The Fish Head - 1

                 


You won't be pleased to hear this, but I am trying hard to forget you. A relationship is not some random data stored on a smartphone. When it starts taking space, you tap and delete, maybe empty the trash too. A relationship is more sticky, clingy, and slimy. And ours came tied by a milk-white cord, smeared in bright maroon blood and the deepest purple of the placenta. 

I never told you this, but I have stopped eating chicken and goat meat. Over here, people eat all things alive—cigadas that emerge after 17 years of hibernation, sea urchins, and ostriches. The planet is burning; the news of a never-experienced-before cataclysm has now become commonplace. One step more, and we fall from the precipitous conditions we have manufactured for ourselves to our own end. I can see, feel, and hence I am trying to make reparations, seize the moment, and pivot to something better, more sensitive, more gentle, more humane. However, I am cooking salmon curry today. Somehow, I haven't been lucky in finding the Indian carp fish-our favorite Rohu. The closest I came was a bright-eyed, silver-skinned Porgy, but it had more of a shrimp-like flavor and came nothing close to Rohu. I discarded the whole bag immediately. I figured the salmon would taste more like Rohu's sibling. So, it's salmon today in mustard gravy. After massaging the fillets in turmeric, salt, and red chili, encouraging the fragrant seasonings to permeate the flesh, I will deep fry them in mustard oil—just the way you did. Salmon does not harm the environment. Salmon has protein and omega-three fatty acids. Salmon is not death. Salmon is life; salmon is you; and salmon is me. Salmon is the closest I can feel you now. Especially when the ground mustard seeds release their pungent aroma wafting through the crisp-about-to-get-tender charcoal skin, in that Proustian moment, I see your polka dot maxi; I smell your Lux body soap, I hear your gold bangles clink, I flinch and turn to see if you are there, then I start to cry.  

There is something queer about this place. They don't know the art of selling fish. Fresh farm Atlantic Salmon, the color of coral pink, you had a lipstick of that color too. Neatly cut into 12-inch long fillets, shrink-wrapped in artic blue Styrofoam trays, stacked next to each other, is a far cry from our fish market in India. There is almost no way around the fact that buying fish is a sensory process that this place has sacrificed on the altar of convenience. I miss the wet, muddy streets smelling of Katla and rani, surmai, and hilsa. I miss the bonti and the fish seller's thick bamboo block. I miss the haggling and the din of the place on a Sunday morning. I miss you, clutching my wrist and dragging me around the puddles, holding your saree a few inches above the ground to not get it dirty in the slush, muttering to yourself about Baba's lack of responsibility. What I miss sorely is the time spent close to you while the fishmonger, usually a lady with a high-pitched voice, moved her hands skillfully scraping the scales, cutting the head – a big blow with a cleaver around the pectoral fins, and later steaking it into medium-sized chunks. We would greedily ask for a few more heads, which other customers wouldn't have cared for. But we know the story, you and me, the head and the tail story, right? We scripted it when I was barely seven. Your husband and son were more inclined towards the tenderloins, the stomach part oozing with juice, and the warming spice mix of coriander seeds, garlic, and turmeric. I cared for the skull with its many contours and intricate paths to some hidden bits of gooey flesh. I cared for the eyes and the way they bloated after their stay in hot gravy. I watched for the tail, and the innumerable rod-like bones turned crispy after a prolonged dip in hot mustard oil. Unfortunately, here, I have yet to experience the taste of salmon's head or tail.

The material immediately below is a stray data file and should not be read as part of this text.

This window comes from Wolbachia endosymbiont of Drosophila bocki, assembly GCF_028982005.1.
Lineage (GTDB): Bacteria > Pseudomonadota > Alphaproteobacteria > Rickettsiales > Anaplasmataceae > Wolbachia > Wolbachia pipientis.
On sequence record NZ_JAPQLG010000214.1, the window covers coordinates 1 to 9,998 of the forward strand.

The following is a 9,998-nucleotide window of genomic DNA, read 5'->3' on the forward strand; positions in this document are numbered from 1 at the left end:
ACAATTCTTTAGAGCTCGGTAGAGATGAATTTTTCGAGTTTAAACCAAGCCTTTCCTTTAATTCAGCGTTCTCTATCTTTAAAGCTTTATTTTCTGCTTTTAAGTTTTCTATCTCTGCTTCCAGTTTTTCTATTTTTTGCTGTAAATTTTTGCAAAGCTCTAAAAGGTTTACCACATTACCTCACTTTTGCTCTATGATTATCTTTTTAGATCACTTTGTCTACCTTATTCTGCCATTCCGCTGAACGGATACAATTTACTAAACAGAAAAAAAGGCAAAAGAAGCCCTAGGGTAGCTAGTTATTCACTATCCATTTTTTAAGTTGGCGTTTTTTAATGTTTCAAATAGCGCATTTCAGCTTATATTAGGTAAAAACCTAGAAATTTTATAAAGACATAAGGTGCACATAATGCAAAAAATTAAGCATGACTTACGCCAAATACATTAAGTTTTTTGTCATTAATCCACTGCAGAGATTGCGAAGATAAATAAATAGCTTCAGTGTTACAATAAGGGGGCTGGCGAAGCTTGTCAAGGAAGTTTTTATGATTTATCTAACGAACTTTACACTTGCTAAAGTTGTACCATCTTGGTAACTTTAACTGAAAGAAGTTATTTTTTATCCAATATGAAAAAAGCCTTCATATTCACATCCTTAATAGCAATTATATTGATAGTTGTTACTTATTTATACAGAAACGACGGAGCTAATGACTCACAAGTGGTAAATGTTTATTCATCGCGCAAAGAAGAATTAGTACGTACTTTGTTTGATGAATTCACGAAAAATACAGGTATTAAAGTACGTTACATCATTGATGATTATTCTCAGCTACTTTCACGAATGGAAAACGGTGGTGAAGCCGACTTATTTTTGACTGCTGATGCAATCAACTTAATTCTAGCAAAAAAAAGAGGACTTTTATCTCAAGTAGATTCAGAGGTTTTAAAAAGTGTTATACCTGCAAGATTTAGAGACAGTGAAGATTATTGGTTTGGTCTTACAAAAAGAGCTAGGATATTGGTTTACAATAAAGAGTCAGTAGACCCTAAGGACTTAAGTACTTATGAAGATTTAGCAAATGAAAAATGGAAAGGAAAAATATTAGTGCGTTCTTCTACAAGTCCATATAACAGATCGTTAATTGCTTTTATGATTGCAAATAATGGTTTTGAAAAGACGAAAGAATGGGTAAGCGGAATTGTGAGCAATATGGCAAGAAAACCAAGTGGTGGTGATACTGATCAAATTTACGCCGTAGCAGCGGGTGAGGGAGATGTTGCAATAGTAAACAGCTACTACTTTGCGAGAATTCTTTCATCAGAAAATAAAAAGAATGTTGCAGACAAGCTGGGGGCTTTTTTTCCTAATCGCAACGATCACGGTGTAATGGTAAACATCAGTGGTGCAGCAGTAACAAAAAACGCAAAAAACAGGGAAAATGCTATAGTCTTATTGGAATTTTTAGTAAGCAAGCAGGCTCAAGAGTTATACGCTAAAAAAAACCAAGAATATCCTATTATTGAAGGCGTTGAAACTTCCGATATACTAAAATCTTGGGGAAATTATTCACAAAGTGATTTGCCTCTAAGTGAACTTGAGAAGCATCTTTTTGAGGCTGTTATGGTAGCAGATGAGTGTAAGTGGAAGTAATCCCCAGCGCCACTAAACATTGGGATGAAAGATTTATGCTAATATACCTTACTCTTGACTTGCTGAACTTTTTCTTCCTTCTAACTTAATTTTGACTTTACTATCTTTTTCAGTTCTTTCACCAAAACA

Contrary to your liking, I use Basmati rice now. This may come across as an aberration to who I am (usna rice was more soul than stomach), but basmati is more of me now. The long, fragrant grains go well with the thick curry. While I continue to feel conflicted between parboiled and Basmati, the decision has more to do with standing on my own, distinct from the spot where I leaned on you, and my growing limbs never outgrew your arms. 


Read Fish Head Part 2


Dear Readers, Long narratives can feel overwhelming; however, sometimes one has to straddle multiple lives within one life, and that's the precipice I, as a writer, stood on when I created this piece. I hope my words find a home in your heart. With folded hands, I want to thank you for standing by me, my words. 


Click on The Fish Head to read the TOP BLOG AWARD-winning story on Momspresso. 



Image courtesy-Pixabay

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